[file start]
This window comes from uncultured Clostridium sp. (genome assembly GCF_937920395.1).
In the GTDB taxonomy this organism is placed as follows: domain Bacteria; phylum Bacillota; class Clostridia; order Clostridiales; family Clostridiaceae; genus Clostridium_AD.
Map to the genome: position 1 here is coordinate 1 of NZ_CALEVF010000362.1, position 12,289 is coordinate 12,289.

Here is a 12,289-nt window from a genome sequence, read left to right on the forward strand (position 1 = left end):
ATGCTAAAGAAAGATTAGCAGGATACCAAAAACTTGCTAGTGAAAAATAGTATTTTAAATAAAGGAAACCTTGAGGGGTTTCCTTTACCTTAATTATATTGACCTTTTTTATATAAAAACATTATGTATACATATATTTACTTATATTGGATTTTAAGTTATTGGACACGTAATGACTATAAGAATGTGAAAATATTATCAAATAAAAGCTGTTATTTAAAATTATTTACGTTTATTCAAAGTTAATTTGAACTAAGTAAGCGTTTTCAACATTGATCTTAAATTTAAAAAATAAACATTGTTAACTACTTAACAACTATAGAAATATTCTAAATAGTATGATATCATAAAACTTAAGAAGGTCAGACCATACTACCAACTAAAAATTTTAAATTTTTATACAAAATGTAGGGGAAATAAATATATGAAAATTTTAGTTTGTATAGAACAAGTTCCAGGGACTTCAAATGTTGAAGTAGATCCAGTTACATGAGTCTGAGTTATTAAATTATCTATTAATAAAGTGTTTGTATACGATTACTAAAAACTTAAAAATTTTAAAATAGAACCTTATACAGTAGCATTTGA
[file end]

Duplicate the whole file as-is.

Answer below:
This window comes from uncultured Clostridium sp. (genome assembly GCF_937920395.1).
In the GTDB taxonomy this organism is placed as follows: domain Bacteria; phylum Bacillota; class Clostridia; order Clostridiales; family Clostridiaceae; genus Clostridium_AD.
Map to the genome: position 1 here is coordinate 1 of NZ_CALEVF010000362.1, position 12,289 is coordinate 12,289.

Here is a 12,289-nt window from a genome sequence, read left to right on the forward strand (position 1 = left end):
ATGCTAAAGAAAGATTAGCAGGATACCAAAAACTTGCTAGTGAAAAATAGTATTTTAAATAAAGGAAACCTTGAGGGGTTTCCTTTACCTTAATTATATTGACCTTTTTTATATAAAAACATTATGTATACATATATTTACTTATATTGGATTTTAAGTTATTGGACACGTAATGACTATAAGAATGTGAAAATATTATCAAATAAAAGCTGTTATTTAAAATTATTTACGTTTATTCAAAGTTAATTTGAACTAAGTAAGCGTTTTCAACATTGATCTTAAATTTAAAAAATAAACATTGTTAACTACTTAACAACTATAGAAATATTCTAAATAGTATGATATCATAAAACTTAAGAAGGTCAGACCATACTACCAACTAAAAATTTTAAATTTTTATACAAAATGTAGGGGAAATAAATATATGAAAATTTTAGTTTGTATAGAACAAGTTCCAGGGACTTCAAATGTTGAAGTAGATCCAGTTACATGAGTCTGAGTTATTAAATTATCTATTAATAAAGTGTTTGTATACGATTACTAAAAACTTAAAAATTTTAAAATAGAACCTTATACAGTAGCATTTGA